More vintage baby Zack

And Zack on Day 4



A little Zack video



Zack was circumsized yesterday and screamed whenever he peed. He seems to be doing much better now.

Monday, November 20, 2006

It's a Boy!

Zacharia Adam Sturgis came into this world yesterday at 1845 GMT.

We left the house at 3h30am when Siham's contractions were less than ten minutes apart.

It was noon when Siham was moved to the delivery room, and for five hours she was in fairly intense labour. The doctor waited as long as she could, with Siham adamant about not wanting to have a Cesarean section. Finally, the doctor made the call for her, and Siham was taken to surgery. At 18h45, from the nearby waiting room, we heard the baby crying, and shortly later we were told it was a boy and that Siham was well.

Siham in the hospital room















Siham having a contraction.















Me having a laugh.

















Siham in the delivery room now.





















Come on baby!
















And here is little Zack

















Zack and Daddy.

Wednesday, November 15, 2006

Al Jazeera English arrives

I used to check out the news online at aljazeera.com but quickly got fed up with the ridiculousness of their reporting. For the same reason I never bother with Fox news or CNN;
on Aljazerra.com, everything was turned into a ranting Israeli or American conspiracy and the tone of it was bordering on fundamentalist nonsense. On the one hand, I welcomed the idea of an Arab perspective to counterbalance the extreme opposite nonsense of Fox news and CNN, but it became more like Fox, if not even worse.

While I can't exactly blame Al Jazeera for anti-American reporting, considering the US bombed their stations at the beginning of the Afghan war, and as if to say, "That wasn't actually a mistake," they bombed them again at the beginning of the Iraq war. Whether it was before or after these instances they stopped reporting real news and focused on being a puranical anti-American and anti-Israeli media outlet I'm not sure. However to gain any clout in my books, they should try to at least emulate the self critical mentaility of the BBC who report for integrity and even go so far as to question and expose the incompetences of themselves.

Monday, November 13, 2006

Phantom Aid and Madonna



I visited Malawi early in the year 2000, crossing the Zambia border after a night of drunken revilry with locals in a popular shack-bar.
Malawi is one of the poorest, if not the poorest country in the world, and for the past few years anyhow, has been on the brink of famine. It is also the most dysfunctional African country I've ever visited, and by dysfunctional I mean not only the government but the entire population right down to the local level. It is a nation with an overabundance of beggers, where the words "Give me money," ring out from every corner of almost every village I happened to pass through.

Type the words "Malawi Phantom aid" into the BBC news website and you will find numerous articles written about the abuse of aid money in the country. For example, five million dollar projects where two million goes into US expat salaries and another $700,000 on wining and dining with government ministers at five star hotels.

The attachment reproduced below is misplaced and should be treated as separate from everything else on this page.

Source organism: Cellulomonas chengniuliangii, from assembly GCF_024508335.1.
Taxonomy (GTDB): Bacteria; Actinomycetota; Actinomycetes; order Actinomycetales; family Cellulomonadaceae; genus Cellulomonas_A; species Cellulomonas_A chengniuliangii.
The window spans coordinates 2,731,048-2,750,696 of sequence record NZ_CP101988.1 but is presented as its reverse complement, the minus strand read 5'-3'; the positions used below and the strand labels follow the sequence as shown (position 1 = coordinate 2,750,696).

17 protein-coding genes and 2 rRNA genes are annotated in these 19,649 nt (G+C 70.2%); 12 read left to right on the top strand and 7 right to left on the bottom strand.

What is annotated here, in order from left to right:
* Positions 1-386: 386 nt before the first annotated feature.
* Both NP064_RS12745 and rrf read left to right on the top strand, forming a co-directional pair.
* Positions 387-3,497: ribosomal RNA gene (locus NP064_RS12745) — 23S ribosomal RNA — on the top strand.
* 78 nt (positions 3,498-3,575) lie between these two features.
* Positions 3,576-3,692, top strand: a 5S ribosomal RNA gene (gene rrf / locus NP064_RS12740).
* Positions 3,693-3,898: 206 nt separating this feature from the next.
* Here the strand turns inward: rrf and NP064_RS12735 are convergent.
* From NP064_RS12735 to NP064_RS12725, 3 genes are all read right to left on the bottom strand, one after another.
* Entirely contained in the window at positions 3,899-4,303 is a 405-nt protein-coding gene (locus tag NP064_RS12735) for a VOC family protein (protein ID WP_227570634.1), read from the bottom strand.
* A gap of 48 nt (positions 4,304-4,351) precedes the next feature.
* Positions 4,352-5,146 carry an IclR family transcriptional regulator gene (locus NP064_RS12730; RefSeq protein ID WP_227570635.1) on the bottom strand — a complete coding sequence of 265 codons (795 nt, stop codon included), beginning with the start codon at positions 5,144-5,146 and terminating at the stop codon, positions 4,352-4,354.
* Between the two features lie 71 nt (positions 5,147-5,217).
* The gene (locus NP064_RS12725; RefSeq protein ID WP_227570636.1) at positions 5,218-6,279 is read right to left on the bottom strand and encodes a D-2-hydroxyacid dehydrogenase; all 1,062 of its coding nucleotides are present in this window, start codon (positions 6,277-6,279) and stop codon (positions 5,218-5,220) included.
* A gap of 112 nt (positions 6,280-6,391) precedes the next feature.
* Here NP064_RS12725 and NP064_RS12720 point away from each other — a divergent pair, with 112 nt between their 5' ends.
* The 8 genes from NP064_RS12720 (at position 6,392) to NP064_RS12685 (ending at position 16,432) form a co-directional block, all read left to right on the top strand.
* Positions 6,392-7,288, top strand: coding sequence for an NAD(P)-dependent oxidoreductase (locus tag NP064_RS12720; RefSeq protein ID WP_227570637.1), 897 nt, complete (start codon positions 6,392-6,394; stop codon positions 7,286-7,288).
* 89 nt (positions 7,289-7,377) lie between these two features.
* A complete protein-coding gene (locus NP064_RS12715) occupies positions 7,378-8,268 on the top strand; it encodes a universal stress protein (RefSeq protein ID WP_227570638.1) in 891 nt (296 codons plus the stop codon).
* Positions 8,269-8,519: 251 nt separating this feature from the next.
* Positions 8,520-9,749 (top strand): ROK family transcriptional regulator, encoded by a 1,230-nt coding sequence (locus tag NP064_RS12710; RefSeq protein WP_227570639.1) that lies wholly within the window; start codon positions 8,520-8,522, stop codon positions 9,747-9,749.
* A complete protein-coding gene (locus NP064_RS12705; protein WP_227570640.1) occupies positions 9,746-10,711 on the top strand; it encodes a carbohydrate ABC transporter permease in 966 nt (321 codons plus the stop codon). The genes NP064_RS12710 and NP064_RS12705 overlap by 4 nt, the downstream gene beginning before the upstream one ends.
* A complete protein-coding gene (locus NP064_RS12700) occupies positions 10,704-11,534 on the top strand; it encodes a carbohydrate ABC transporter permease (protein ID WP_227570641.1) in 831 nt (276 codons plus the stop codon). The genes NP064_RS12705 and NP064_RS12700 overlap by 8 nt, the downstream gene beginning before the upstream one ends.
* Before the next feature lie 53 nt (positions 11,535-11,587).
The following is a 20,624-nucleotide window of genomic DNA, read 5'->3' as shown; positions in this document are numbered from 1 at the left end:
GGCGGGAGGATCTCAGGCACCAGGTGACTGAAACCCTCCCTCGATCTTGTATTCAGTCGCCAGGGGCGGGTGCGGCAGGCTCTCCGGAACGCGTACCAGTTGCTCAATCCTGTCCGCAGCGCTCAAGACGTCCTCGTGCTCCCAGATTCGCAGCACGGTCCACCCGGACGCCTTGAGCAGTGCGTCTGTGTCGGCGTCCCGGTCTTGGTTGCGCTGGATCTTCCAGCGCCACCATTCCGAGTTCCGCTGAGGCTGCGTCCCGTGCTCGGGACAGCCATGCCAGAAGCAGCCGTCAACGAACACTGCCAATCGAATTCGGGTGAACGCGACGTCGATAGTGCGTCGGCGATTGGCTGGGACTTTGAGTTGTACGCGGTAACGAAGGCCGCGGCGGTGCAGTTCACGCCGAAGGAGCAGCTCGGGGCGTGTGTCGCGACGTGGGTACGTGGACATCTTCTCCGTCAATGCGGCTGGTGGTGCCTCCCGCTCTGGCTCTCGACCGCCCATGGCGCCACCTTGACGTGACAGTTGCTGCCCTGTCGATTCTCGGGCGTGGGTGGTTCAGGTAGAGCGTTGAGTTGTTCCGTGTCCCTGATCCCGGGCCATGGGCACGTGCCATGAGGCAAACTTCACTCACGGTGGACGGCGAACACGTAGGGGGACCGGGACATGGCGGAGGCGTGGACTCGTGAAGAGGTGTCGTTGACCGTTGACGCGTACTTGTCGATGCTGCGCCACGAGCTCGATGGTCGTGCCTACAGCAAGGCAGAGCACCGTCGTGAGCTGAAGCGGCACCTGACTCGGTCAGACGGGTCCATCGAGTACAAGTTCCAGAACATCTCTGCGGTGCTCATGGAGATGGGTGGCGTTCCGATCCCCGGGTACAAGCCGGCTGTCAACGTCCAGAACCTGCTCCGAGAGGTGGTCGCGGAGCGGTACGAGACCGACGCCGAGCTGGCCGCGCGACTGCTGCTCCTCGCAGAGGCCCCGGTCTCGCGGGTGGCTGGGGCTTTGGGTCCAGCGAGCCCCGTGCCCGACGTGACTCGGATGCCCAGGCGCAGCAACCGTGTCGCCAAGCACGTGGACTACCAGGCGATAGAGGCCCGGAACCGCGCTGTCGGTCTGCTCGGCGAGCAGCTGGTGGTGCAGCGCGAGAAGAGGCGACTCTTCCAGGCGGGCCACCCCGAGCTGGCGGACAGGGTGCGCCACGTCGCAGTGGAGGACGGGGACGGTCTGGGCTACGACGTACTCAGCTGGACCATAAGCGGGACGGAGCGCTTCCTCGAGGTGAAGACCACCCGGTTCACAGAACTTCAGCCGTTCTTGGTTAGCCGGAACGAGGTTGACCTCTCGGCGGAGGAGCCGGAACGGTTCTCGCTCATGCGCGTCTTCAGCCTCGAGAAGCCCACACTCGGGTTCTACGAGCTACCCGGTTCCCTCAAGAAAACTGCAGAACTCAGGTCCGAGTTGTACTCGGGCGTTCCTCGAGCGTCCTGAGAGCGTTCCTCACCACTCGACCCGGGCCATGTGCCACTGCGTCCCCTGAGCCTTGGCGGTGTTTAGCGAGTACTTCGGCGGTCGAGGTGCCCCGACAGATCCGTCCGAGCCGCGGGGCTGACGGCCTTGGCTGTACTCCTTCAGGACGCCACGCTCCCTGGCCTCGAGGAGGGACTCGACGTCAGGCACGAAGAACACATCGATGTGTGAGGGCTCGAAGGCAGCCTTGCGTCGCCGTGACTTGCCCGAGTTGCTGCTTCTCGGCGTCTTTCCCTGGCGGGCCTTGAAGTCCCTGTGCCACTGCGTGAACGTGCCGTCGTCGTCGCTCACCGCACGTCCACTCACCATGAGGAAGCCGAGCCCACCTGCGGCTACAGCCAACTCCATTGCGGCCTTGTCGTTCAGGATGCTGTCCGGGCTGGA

The latest craze of phantom aid seems to be focused on Madonna and her recent adoption of a Malawian boy.
A coalition of no less than 67 human rights groups has been pushing for a reversal of the country's decision to allow Madonna to adopt this boy.
SIXTY SEVEN!
Who-knows-how-many dollars are being dished out to object to one boy who has been offered a better life? Little David's father, too poor to keep him, left him with an orphanage and says he agrees with the adoption because he wants a better life for his son. Malawi has one of the highest AIDS rates in the world, with between 12% and 17% of the population infected, and much more than that unable to farm, work or go to school because they have to take care of sick loved ones. (Quite likely the real source of their "so called" famines.)
Approximately 91,000 Malawian children are infected with HIV and another half a million are AIDS orphans.
But I keep coming back to this sad statistic. In a country with so many problems: HIV; education and health care; famine and a crumbling infrastructure - that "sixty-seven" Human Rights groups even operate and take the initiative to focus on whining about the decision to offer some poor orphanage child a better life. I assume these are foreign operated organizations because Malawians have too many other things to worry about to bother wasting time with the human rights of a now spoiled rotten Malawian boy. In my opinion anyhow, the Phantom Aid Malawi conundrom has reached epic proportions.

The photos provided are during my one month trip through Malawi. On that particular day, after a seven hour drive, I came to a bridge that had been washed out. I tested the water's depth and with the help of several Malawians, tried to lift the car to see if we could carry it across. We couldn't. Instead, I decided to return, seven hours back, and take an alternative road. Most irritating though, was that the bridge had been washed out for two years and nobody had bothered to tell us.